Golf is a way to temporarily separate yourself from the irritations of life. Since the tiger hunt went out of style, it’s the closest many of us get to feeling fancy.

TGL is the opposite of that. It’s thousands of people wedged into an arena. It’s someone on the PA screaming about the shot clock and someone else droning on about AI. The TGL is ersatz golf.

It also seems jinxed.

TGL is a transparent way to keep PGA golfers on side by offering them a new side hustle (while also turning McIlroy and Woods into proper sports capitalists). It’s just as transparently an attempt to eat LIV Golf’s lunch.

A bunch of big names have been lined up for this lark. Why wouldn’t they? You’re being paid to practise.

McIlroy abruptly resigns from PGA Tour policy board

World No. 3 Jon Rahm was on the roster until he pulled out a couple of weeks ago. Quitting politicians blame their families, and quitting athletes blame their schedules. I’ve yet to meet anyone who was too busy to make lots of money, but if Rahm says it, it must be true.

Rahm’s withdrawal created the suspicion that he will soon decamp for LIV (yes, that’s still happening) and didn’t want to be stuck on a team with a bunch of former friends when he did. He denies it, but not very hard.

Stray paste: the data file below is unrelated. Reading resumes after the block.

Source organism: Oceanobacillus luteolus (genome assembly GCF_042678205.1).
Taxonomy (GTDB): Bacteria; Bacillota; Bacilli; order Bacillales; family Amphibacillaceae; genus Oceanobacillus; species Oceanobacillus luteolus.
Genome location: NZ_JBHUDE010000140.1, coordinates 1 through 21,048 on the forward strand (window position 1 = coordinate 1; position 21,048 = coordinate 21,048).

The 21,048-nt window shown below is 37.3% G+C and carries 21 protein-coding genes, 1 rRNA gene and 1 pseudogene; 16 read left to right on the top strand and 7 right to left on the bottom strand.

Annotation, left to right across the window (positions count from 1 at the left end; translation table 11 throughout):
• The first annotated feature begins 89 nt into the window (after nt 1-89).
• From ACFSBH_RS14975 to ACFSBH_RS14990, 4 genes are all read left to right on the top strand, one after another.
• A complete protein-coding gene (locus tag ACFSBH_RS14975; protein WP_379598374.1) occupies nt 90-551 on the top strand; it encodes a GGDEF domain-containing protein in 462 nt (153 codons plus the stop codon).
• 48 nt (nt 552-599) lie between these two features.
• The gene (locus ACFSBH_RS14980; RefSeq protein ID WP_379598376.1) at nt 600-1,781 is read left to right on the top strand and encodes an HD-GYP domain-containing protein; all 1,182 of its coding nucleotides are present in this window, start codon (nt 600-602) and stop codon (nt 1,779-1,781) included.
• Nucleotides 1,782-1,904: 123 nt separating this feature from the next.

McIlroy said he is “pretty confident” Rahm is a PGA loyalist. So I’m convinced.

TGL – whatever it is exactly – is slated to begin on Jan. 9 and turn over each week like any other league. There will be teams and points and money and yelling. Golf was our last refuge from yelling in sports, but I think that’s also going the way of the dodo.

On Wednesday, the roof at TGL’s Florida-based site collapsed. The power went out and the thing deflated.

TGL told Reuters it is too early to say if this will affect its launch.

The power went out? It deflated? This is Florida. Brownouts are as predictable a hazard as gators.

How did you not have a backup generator for your multimillion-dollar bubble house? One thing you would have expected a non-operational, technology-based golf league to have is a whole bunch of IT guys who have nothing better to do than hang around Home Depot, but I guess not.